However, another faculty member reported the following: “I remember there being Star newspapers after nearly every Spring semester I’ve worked here. Some years I’ve been able to grab a copy well into July.” Though copies may have been temporarily returned, they soon were vanished again.

“The editor of the Star estimates that 95 percent of newspapers have been removed,” wrote the Star’s faculty advisor. “This is unacceptable and a shot across the bow of the First Amendment. These so-called cleaning efforts that included the Star removal are an affront to free speech on our campus. The Day of Shame is now. Is this some attempt to cover up our controversies? I join with those who believe in freedom of speech to ask that a full accounting of what happened to these papers be made.”

(Shepherd Bliss teaches college, runs a farm in Sebastopol, and can be reached at 3sb@comcast.net.)

10Apr/12Off

Apple Blossom Parade 4/21

Join Occupy Sebastopol to march in the Apple Blossom Parade. All are welcome. Meet between 8 and 10 am on Morris St. OS will be marching in section 3 (14). If you can't find us, people in red vests can direct you to us. The parade starts at ten and lasts till noon, the actual marching time is about 30 minutes. This should be a really good time and a great opportunity for community outreach!

5Apr/12Off

April 7th Occupy Santa Rosa Spring Awakening

(Don't miss this one!)
For six months, Sonoma County occupations have been standing up in solidarity with OWS as part of the Occupy Movement. In 2012 we will take back our wealth and our country from the 1%. Join us for this family freindly event in the Courthouse Square, in Santa Rosa to kick off the American Spring.

1:00 Pally and festival with music and speakers. Egg hunt and kids GA for children

2:30 Parade for the 99%

3:00 General Assembly- Get family with our consensus based decision making process. Bring ideas and be heard, come to listen and learn, or both.

4:00 Rockuppy- Live music to celebrate the 99%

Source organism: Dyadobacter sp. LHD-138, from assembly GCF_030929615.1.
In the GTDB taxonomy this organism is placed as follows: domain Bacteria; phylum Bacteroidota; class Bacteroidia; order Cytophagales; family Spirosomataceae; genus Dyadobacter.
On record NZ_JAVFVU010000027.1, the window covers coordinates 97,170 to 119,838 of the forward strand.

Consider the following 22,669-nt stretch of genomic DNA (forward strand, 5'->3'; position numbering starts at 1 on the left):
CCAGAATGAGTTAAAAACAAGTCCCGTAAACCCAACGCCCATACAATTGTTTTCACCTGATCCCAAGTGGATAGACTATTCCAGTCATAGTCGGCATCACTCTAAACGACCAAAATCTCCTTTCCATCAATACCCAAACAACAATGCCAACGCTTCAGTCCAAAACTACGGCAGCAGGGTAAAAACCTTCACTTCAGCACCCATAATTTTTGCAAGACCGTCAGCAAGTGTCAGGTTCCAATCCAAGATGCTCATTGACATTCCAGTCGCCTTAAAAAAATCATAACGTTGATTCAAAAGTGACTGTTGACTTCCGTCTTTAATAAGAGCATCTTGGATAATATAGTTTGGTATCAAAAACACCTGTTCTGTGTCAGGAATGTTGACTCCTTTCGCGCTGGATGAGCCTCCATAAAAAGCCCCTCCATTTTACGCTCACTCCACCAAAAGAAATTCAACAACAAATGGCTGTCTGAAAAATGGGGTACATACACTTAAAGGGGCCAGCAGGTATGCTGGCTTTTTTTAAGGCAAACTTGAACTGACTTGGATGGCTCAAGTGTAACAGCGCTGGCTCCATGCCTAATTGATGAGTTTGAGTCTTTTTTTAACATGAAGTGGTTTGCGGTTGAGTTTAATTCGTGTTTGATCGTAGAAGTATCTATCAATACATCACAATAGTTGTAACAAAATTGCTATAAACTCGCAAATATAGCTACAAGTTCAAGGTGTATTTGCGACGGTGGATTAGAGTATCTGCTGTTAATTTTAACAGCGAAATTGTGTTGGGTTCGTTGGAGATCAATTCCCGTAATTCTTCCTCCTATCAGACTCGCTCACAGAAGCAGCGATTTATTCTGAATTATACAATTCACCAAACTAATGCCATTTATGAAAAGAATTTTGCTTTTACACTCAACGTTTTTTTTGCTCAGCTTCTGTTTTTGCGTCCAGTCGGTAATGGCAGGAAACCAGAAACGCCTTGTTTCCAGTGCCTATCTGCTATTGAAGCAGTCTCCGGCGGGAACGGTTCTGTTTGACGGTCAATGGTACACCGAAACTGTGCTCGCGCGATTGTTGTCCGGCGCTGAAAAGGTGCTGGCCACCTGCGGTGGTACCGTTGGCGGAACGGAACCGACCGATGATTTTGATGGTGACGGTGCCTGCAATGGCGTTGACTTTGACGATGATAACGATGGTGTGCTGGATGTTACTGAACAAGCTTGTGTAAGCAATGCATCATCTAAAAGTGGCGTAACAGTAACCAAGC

15Mar/12Off

OWS – Report from New York

OWS – Report from New York
by Sonoma County’s own, Michael Levitin, 

an early participant at Occupy Wall Street who 
helped start the Occupied Wall Street Journal.

Michael will discuss the role of independent press in the Occupy Movement and how citizen/journalists can contribute. We will hear a first-hand account of what happened early on at OWS and what is currently going on there as he tells about trends, growth and conflicts within the movement ahead of big spring actions.

Michael graduated from Forestville’s El Molino High School in 1994 and went on to study journalism. He now lives in New York City and is deeply involved with Occupy, using his journalistic background to give voice to the movement at the Occupied Wall Street Journal.

This conversation is especially timely as a new bilingual publication is about to be launched, the Occupied Press–North Bay / Prensa Ocupada – Bahía Norte. There, citizen journalists will reflect the ideas and stories of the 99%. 


Friday, March 16, 6:30pm
Arlene Francis Center
99 6th Street, Old Railroad Square, Santa Rosa
all are welcome – donations accepted
 
Please support the newspaper online. 
Got to: indiegogo.com, type Occupied Press in the search.
3Feb/12Off

Sonoma County Daily Attacks Occupy Movement

Sonoma County Daily Attacks Occupy Movement

http://www.northbayvoice.org/20120203576/community-voices/sonoma-county-daily-attacks-occupy-movement.html

By Shepherd Bliss
February 3, 2012

The Press Democrat's Feb. 1 editorial “Occupy Movement in Ashes” is wishful thinking. Our phoenix will rise during this month. You wait. You watch. You see.

Occupy is still an infant, having been born in New York Sept. 17 with Occupy Wall Street. It is not even five months old and already the local daily tries to editorialize it into ashes. Rumors of our death are premature. We have made mistakes, including in Oakland. We’re learning and experiencing what one activist calls “growing pains.” Provoked by police violence in Oakland, a few cornered occupiers among the 2000 present reacted. That has not happened here. The Sonoma County Occupy Town Hall Affinity Group--of which I am a member--opposes violence, as do the overwhelming majority of Occupy groups and individuals.

I do, however, respect the right of self-defense by those cornered by the police. As Martin Luther King, Jr. said, "Violence is the voice of the unheard."  And as President John F. Kennedy said at a 1962 speech at the White House, “Those who make peaceful revolution impossible will make violent revolution inevitable.”

What would you do when surrounded by a large group of armed, masked, threatening, charging, and rioting armored men? I praise the brave souls willing to face such police violence. As one occupier wondered, “What’s next? Live ammunition?”

Punishing people in a democracy should be the job of the courts, not the police, which Oakland police are notorious for doing. They fan the flames.